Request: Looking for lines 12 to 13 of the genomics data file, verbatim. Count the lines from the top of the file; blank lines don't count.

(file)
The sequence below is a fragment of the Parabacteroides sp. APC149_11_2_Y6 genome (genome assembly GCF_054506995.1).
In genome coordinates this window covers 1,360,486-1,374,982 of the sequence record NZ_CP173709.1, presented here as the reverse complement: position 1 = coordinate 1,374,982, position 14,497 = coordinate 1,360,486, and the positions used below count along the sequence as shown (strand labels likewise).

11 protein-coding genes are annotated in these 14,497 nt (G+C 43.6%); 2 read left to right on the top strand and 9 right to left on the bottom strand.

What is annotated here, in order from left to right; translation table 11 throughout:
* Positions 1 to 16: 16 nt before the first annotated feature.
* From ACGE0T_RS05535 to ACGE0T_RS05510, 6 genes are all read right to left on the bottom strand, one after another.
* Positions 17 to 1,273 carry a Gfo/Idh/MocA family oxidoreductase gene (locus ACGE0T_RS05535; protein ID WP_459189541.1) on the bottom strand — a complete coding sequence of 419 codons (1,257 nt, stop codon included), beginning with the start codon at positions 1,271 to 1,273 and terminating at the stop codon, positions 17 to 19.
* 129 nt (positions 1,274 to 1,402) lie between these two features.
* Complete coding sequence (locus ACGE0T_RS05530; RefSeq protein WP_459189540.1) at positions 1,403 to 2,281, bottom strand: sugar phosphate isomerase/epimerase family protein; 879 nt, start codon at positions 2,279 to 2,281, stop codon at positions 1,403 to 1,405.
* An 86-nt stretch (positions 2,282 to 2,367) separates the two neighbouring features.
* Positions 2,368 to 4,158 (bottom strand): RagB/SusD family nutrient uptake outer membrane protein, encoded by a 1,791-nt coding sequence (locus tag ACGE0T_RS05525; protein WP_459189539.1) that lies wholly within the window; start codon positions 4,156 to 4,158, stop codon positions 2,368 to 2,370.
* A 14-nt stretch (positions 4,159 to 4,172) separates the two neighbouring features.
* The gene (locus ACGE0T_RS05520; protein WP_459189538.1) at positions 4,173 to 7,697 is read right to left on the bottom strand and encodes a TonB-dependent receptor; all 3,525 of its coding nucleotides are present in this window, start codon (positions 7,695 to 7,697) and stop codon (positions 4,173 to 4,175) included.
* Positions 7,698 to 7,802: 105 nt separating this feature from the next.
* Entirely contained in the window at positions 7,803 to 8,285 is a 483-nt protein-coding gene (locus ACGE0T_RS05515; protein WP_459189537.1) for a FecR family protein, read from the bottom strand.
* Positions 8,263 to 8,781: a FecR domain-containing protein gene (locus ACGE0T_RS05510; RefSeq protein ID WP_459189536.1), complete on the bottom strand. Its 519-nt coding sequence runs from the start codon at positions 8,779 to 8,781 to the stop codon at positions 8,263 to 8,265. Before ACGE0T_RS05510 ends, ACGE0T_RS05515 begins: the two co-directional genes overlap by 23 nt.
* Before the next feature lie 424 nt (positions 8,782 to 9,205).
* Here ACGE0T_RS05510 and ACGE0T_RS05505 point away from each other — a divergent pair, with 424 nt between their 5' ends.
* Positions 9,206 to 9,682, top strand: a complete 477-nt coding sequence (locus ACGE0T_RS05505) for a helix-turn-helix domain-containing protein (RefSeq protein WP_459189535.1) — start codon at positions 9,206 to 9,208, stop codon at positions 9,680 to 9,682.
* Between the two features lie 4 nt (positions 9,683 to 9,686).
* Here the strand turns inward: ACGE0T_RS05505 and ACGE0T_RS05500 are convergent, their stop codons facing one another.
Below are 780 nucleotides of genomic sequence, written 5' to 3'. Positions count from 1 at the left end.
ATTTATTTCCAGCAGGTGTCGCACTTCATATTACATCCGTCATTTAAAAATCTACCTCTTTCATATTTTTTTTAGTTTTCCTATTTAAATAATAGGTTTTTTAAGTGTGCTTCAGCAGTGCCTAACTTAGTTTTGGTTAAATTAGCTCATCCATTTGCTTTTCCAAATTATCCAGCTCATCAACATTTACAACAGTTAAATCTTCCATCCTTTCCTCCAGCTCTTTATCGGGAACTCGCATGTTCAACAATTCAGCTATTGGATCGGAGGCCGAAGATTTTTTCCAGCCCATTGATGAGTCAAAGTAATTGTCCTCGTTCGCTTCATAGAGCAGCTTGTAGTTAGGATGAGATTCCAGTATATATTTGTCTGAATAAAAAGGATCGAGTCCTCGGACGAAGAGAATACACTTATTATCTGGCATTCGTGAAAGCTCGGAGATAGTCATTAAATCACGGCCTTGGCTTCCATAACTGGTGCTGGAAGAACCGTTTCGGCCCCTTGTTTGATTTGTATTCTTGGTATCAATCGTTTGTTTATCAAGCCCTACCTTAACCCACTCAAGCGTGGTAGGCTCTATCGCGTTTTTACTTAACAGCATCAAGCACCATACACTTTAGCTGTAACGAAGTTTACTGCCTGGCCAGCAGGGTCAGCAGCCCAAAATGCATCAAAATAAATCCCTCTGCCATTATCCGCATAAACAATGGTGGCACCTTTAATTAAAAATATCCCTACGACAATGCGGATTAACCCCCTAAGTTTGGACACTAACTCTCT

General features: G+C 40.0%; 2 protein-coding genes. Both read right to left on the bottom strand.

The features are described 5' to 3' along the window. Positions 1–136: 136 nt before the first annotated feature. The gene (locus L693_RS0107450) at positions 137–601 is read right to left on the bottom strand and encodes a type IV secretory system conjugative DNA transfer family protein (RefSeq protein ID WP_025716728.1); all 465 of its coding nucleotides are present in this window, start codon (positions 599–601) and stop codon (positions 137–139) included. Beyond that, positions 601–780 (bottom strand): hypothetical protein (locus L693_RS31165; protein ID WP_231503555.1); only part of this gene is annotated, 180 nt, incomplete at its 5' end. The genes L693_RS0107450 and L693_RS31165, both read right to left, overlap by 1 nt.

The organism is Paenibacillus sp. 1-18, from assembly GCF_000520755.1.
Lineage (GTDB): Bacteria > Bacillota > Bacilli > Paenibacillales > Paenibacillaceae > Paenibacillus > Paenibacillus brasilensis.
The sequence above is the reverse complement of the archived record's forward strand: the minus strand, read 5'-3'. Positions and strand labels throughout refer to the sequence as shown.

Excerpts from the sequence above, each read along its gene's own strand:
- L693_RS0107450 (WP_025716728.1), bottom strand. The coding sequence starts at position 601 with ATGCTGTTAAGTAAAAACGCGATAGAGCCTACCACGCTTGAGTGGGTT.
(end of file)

* A 14-nt stretch (positions 4,159 to 4,172) separates the two neighbouring features.
* The gene (locus ACGE0T_RS05520; protein WP_459189538.1) at positions 4,173 to 7,697 is read right to left on the bottom strand and encodes a TonB-dependent receptor; all 3,525 of its coding nucleotides are present in this window, start codon (positions 7,695 to 7,697) and stop codon (positions 4,173 to 4,175) included.